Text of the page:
Like it or not, the advent of recreational marijuana is going to change a lot, including how the medical pot program works.
When the state approved a medical marijuana program in 2007, it put limits on how much enrollees could buy, 8 ounces every 90 days. The state tracks sales through a registry.
Then came the approval of recreational cannabis in March. Lawmakers put no limits on recreational marijuana sales; those 21 and older will be able to buy up to 2 ounces at a time, no limit on the number of purchases.
The state said last week it does not plan to increase purchase limits for medical marijuana patients until after recreational sales kick in, in part to prevent product shortages.
But with producers limited on the number of plants they can grow, and recreational sales having to start no later than April 2022, we could very well have a situation in which recreational buyers can stock up and shelves are emptied. Health Secretary Tracie Collins and Regulation and Licensing Superintendent Linda Trujillo said last week that purchase limits for medical pot patients will remain in place – at least temporarily – once recreational cannabis is legalized.
The 112,000 in the medical program will not have to pay taxes within the purchase limits come June 29.
And businesses would have to make at least 25% of their sales to patients through the end of 2022.
After that, state regulators would have the option of requiring cannabis establishments to set aside a certain portion of their stock for medical cannabis patients, among other steps, to address shortages.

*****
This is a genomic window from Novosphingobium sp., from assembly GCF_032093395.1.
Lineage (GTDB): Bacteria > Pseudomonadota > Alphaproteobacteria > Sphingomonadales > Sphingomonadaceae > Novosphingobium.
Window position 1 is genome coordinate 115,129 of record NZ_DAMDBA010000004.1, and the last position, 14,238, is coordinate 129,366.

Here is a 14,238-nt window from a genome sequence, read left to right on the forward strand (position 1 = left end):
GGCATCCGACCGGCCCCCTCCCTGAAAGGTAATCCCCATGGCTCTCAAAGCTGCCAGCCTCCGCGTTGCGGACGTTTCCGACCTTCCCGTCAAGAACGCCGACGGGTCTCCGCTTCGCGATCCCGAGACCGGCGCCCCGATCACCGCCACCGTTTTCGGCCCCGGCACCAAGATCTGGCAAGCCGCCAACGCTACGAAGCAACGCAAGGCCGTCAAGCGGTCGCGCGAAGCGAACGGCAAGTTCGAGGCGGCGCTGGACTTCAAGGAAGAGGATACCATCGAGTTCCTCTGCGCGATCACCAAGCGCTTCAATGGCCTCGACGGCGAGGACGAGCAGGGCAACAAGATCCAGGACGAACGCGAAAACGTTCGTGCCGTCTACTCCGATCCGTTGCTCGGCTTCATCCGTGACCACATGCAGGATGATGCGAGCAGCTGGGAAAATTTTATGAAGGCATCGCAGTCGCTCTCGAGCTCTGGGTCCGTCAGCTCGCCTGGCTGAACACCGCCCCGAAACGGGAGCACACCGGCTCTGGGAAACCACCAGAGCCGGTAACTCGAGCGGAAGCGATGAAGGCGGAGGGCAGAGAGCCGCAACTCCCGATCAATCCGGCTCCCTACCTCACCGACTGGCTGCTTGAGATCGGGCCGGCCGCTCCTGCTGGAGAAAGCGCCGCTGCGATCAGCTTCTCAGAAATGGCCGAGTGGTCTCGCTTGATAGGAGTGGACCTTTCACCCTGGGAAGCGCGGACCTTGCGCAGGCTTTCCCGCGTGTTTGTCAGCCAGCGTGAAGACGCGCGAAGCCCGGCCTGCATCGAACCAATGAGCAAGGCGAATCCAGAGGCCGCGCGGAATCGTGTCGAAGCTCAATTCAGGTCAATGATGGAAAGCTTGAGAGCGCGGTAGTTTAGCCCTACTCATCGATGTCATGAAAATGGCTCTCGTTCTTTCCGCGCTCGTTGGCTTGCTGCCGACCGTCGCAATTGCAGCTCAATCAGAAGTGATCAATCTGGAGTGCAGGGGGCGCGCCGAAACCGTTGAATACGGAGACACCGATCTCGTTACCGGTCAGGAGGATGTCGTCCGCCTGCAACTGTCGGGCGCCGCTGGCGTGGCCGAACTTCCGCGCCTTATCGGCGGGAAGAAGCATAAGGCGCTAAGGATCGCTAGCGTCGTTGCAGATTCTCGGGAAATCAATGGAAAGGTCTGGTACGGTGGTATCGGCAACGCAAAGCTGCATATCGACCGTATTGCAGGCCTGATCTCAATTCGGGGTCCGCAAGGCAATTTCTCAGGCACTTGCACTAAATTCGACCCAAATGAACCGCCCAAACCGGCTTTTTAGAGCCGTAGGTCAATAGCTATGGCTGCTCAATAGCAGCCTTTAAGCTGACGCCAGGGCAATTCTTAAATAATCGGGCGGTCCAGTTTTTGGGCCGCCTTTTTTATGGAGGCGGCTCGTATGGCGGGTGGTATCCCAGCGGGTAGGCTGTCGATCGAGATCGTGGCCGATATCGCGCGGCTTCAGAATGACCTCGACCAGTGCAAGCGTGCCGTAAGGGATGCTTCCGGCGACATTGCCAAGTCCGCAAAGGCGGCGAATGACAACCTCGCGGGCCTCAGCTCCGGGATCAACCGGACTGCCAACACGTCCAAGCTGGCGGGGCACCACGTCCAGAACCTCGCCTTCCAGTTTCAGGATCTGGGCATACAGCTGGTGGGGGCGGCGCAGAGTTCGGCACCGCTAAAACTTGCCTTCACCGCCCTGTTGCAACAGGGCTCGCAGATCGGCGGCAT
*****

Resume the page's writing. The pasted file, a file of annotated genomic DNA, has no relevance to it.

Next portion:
But is this enough? Some growers fear purchases for medical card carriers may be difficult if recreational demand outstrips the supply of plants.
The medical program requires that patients undergo a physical exam and be certified annually – in theory, that provides physician oversight and guidance for using marijuana products to alleviate various conditions, from glaucoma to MS. These are the individuals medical marijuana was legalized to protect.
Duke Rodriguez, CEO and president of the state’s largest medical cannabis producer, Ultra Health Inc., says the current setup “is almost a death sentence to the medical program.”
And it will be unless regulators figure out how to balance supply and demand.
This editorial first appeared in the Albuquerque Journal. It was written by members of the editorial board and is unsigned as it represents the opinion of the newspaper rather than the writers.